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You searched for subject:(Glioma physiopathology 60). Showing records 1 – 2 of 2 total matches.

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1. Ernest, Nola Jean Sieber. The role of chloride in the volume regulation of human glioma cells.

Degree: PhD, 2007, University of Alabama – Birmingham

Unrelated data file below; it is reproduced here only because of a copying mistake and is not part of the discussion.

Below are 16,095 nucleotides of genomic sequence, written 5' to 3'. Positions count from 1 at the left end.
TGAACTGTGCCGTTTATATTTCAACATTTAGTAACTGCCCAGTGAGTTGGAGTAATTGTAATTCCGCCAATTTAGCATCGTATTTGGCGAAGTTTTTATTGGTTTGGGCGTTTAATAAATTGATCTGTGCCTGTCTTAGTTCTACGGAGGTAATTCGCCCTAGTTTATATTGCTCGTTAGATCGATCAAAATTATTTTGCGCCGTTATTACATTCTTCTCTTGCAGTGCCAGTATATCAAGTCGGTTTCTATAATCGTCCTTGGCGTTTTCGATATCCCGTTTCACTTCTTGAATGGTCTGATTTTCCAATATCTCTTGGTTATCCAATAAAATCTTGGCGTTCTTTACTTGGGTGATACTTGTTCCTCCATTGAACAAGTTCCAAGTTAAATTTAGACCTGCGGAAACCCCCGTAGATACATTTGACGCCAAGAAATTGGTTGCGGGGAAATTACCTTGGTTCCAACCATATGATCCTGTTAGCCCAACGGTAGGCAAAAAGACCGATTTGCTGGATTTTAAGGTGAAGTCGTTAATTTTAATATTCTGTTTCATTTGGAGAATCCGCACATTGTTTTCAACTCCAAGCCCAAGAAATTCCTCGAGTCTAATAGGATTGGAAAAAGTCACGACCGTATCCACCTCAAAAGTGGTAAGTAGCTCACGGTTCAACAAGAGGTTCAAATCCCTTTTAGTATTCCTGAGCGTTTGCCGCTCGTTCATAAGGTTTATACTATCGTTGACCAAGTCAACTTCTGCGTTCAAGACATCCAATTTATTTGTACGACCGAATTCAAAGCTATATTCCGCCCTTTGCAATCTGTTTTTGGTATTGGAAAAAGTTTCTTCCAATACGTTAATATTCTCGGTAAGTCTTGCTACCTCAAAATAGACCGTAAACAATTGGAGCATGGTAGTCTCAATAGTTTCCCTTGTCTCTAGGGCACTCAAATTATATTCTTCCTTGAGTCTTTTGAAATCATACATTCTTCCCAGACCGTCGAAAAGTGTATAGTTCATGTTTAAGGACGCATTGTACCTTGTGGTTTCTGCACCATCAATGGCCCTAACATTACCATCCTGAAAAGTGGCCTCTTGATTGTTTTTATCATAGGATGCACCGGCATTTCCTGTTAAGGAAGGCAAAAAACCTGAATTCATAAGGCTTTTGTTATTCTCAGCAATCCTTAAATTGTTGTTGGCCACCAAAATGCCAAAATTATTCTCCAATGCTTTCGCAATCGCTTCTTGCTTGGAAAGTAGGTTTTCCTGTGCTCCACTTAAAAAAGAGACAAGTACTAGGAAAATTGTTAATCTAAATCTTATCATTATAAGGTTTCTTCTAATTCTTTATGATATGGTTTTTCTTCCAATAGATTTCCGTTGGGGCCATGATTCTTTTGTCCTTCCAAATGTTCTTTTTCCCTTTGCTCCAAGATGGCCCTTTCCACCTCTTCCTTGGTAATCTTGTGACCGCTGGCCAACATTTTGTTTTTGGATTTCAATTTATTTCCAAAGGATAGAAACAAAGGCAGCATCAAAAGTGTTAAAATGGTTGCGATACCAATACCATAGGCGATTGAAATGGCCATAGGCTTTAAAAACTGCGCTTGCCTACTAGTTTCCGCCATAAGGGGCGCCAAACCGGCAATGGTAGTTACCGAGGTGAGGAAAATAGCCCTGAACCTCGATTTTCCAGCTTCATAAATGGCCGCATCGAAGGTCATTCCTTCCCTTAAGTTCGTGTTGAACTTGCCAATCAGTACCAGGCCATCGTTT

According to the Central Brain Tumor Registry of the United States, the most common primary brain tumors are gliomas, tumors composed of cells of glial origin, most commonly astrocytes and oligodendrocytes. The most aggressive of these tumors are characterized by hyperproliferation, marked cellular and nuclear atypia, extensive infiltration into surrounding normal brain tissue, and large areas of cell and tissue death. Previous data published by our lab and others suggest that these biological processes may involve regulated cell volume changes. Using cell volume regulation in the presence of an anisosmotic challenge as a model for cell swelling and shrinkage, cell volume changes have been shown to involve the movement of molecules, or osmolytes, across the plasma membrane through channels and transporters. Water is osmotically obliged to follow the net movement of molecules, resulting in a net flux of water across the plasma membrane and an overall change in cell volume. As the most abundant anion in biological systems, chloride has been shown to be involved in the volume regulation of several cell types. However, chloride-mediated volume changes in human glioma cells have not been extensively studied. It is the primary goal of this dissertation to examine the mechanisms employed by human glioma cells to dynamically regulate their cell volume at rest, in the presence of anisosmotic conditions, and importantly during the biological processes of apoptosis and migration. We confirm the expression of the voltage gated chloride channels ClC-2, 3, and 5 in human glioma cell lines and patient biopsies. In addition, we demonstrate the expression of the cation chloride cotransporters, KCC1, KCC3, and NKCC1. Using a variety of techniques, including electrophysiology, Coulter Counter, and chloride-sensitive fluorescent dyes, we establish that the resting intracellular chloride concentration and cell volume are maintained by the basal activity of chloride cotransporters. While pharmacological inhibition of these cotransporters suggests that they are also involved in cell volume regulation during an aniosomotic challenge, chloride efflux through channels plays a more significant role in post-hyposmotic volume decrease. Similarly, inhibition of chloride channels, but not chloride cation cotransporters, inhibits the cell condensation that occurs in the presence of apoptotic stimuli. Cells treated with chloride channel inhibitors also demonstrated limited caspase 3 activity and DNA fragmentation, suggesting that the volume decrease is necessary for apoptosis. Finally, transwell migration of human glioma cells was blocked in the presence of chloride channel and transport inhibitors, suggesting that the mechanisms involved in cell shrinkage are necessary in glioma cell migration.